Before the first time I visited this country, I had a version of what my identity was based on the pride of being from my homeland. That feeling you get when you hear the national anthem, see the flag or a national sports team wins at an international tournament.
However, more than acknowledging the color of my skin, I did not view myself as a part of any racial group. Don’t get me wrong, obviously I knew what I was not based on my appearance but I never thought or spoke in terms of my actual race. And then, I came to the US as an exchange student in 1997 and started to learn the differences in people based on their race.
Is not like racism was foreign to me, not at all. There is a lot of racism in my country as well, but the bases for it are different, they go more in-line with skin color and socioeconomic status. However, going back to the Dominican Republic after my after my first summer in the United States I left this country convinced I was black. To me it was simple: “I am not white, I am dark, therefore I’m black.”
It took a few more summers and ultimately moving permanently to the United States to realized that the race issue was much more profound. Moreover, because I am mixed [yes, both Dominican parents but of different races] and I’m not too dark or too light I’ve experience how people of different races think I belong to that group only to be disappointed when I’m not.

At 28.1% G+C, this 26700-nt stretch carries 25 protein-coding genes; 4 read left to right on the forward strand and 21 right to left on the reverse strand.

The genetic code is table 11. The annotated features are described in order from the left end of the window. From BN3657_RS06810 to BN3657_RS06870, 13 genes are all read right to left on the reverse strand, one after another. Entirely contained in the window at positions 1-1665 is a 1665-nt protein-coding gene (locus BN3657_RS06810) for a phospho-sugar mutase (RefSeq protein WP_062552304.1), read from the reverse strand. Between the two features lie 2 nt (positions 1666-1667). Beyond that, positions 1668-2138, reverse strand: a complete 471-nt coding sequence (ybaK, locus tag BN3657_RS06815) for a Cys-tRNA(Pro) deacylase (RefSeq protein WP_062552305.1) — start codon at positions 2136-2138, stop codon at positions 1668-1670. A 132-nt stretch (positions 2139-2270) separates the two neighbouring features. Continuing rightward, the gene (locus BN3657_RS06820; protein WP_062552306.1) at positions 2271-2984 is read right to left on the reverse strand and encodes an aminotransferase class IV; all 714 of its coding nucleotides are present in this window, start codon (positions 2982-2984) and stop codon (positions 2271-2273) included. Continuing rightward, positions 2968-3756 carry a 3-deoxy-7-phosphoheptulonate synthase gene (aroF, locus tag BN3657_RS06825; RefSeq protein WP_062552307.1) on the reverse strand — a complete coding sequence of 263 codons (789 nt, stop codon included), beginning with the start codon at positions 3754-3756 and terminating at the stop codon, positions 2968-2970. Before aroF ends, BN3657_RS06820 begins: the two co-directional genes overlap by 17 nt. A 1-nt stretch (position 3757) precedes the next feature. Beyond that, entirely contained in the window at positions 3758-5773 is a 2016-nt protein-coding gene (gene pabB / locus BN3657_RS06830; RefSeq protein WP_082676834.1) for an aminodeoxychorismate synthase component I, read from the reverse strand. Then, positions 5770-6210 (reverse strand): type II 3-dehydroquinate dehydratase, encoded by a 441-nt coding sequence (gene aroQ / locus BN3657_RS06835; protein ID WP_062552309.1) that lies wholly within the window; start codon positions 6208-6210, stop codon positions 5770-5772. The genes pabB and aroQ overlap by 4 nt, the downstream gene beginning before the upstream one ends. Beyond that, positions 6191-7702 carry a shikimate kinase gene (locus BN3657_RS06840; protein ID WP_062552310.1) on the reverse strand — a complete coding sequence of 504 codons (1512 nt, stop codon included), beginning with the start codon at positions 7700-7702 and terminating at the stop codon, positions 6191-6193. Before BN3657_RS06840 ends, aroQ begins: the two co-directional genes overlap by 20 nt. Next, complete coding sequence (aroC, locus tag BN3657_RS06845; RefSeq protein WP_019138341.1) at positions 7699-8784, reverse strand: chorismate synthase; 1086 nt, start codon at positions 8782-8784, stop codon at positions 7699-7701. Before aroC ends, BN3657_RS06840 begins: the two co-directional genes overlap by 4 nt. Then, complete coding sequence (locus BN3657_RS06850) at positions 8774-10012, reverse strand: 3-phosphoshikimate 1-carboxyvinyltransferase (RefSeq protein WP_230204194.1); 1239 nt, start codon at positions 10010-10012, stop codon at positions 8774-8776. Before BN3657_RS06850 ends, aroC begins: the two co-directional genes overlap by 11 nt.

For example, if I wear my hair straight I am mistaken for an Indian or Muslim woman. I can see even how some Muslim men disapprove when they think I am one of them and I’m not dressing appropriately for a woman of that religion. When is summer and my skin is darker and I wear my hair curly, many folks think I am African American. Sometimes, people just seem relieved when I speak in Spanish and they realize I’m a Latina and not what they thought [Indian, Muslim or African American].
Therefore, while I am a woman of color I cannot identify myself as black, and Dominican is just my nationality not my race. The question is: What am I? I am a mixed race Dominican, but ultimately I think I am a Latina -even if that’s not exactly a race- because is the only place where the different races and colors that make my family have room for coexisting.
Recently my mom moved with us and most people in my building have just assumed she is my mother-in-law. My husband, who is Dominican, is lighted-skinned and so is my mother. It is funny to me that even living in New York most people still cannot understand families that are of different shades. Especially because we all come from the same country, it’s interesting how we are somehow ‘taught’ to see ourselves as a race, something that we probably never thought of before.
I think all the debate about who is mixed and who’s not is interesting; however, my hope is that in the future we’ll have less conversations about the subject as we become a mixed nation in general. As this trend becomes more common, it will be more natural for everyone to see mixed families and hopefully it’ll just be part of the norm and not a topic for discussion.